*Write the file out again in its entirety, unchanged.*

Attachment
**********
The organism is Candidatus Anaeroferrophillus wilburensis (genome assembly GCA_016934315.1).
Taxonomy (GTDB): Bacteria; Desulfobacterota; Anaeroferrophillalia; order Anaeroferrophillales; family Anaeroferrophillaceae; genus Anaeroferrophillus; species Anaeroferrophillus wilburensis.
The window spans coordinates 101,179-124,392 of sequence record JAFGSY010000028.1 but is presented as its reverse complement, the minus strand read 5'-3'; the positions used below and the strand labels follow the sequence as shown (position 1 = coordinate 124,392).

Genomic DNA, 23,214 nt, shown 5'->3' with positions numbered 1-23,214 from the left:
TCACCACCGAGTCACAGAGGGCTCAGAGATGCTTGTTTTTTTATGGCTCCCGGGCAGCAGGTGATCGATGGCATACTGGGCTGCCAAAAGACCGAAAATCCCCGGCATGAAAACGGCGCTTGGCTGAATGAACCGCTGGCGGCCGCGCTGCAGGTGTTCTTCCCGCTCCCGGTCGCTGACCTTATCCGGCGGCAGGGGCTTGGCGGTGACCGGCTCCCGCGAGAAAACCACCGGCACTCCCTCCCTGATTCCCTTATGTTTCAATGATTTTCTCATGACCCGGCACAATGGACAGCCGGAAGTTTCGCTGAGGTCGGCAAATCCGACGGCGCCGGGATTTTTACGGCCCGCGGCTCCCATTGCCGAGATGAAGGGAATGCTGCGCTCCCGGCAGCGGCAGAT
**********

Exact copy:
The organism is Candidatus Anaeroferrophillus wilburensis (genome assembly GCA_016934315.1).
Taxonomy (GTDB): Bacteria; Desulfobacterota; Anaeroferrophillalia; order Anaeroferrophillales; family Anaeroferrophillaceae; genus Anaeroferrophillus; species Anaeroferrophillus wilburensis.
The window spans coordinates 101,179-124,392 of sequence record JAFGSY010000028.1 but is presented as its reverse complement, the minus strand read 5'-3'; the positions used below and the strand labels follow the sequence as shown (position 1 = coordinate 124,392).

Genomic DNA, 23,214 nt, shown 5'->3' with positions numbered 1-23,214 from the left:
TCACCACCGAGTCACAGAGGGCTCAGAGATGCTTGTTTTTTTATGGCTCCCGGGCAGCAGGTGATCGATGGCATACTGGGCTGCCAAAAGACCGAAAATCCCCGGCATGAAAACGGCGCTTGGCTGAATGAACCGCTGGCGGCCGCGCTGCAGGTGTTCTTCCCGCTCCCGGTCGCTGACCTTATCCGGCGGCAGGGGCTTGGCGGTGACCGGCTCCCGCGAGAAAACCACCGGCACTCCCTCCCTGATTCCCTTATGTTTCAATGATTTTCTCATGACCCGGCACAATGGACAGCCGGAAGTTTCGCTGAGGTCGGCAAATCCGACGGCGCCGGGATTTTTACGGCCCGCGGCTCCCATTGCCGAGATGAAGGGAATGCTGCGCTCCCGGCAGCGGCAGAT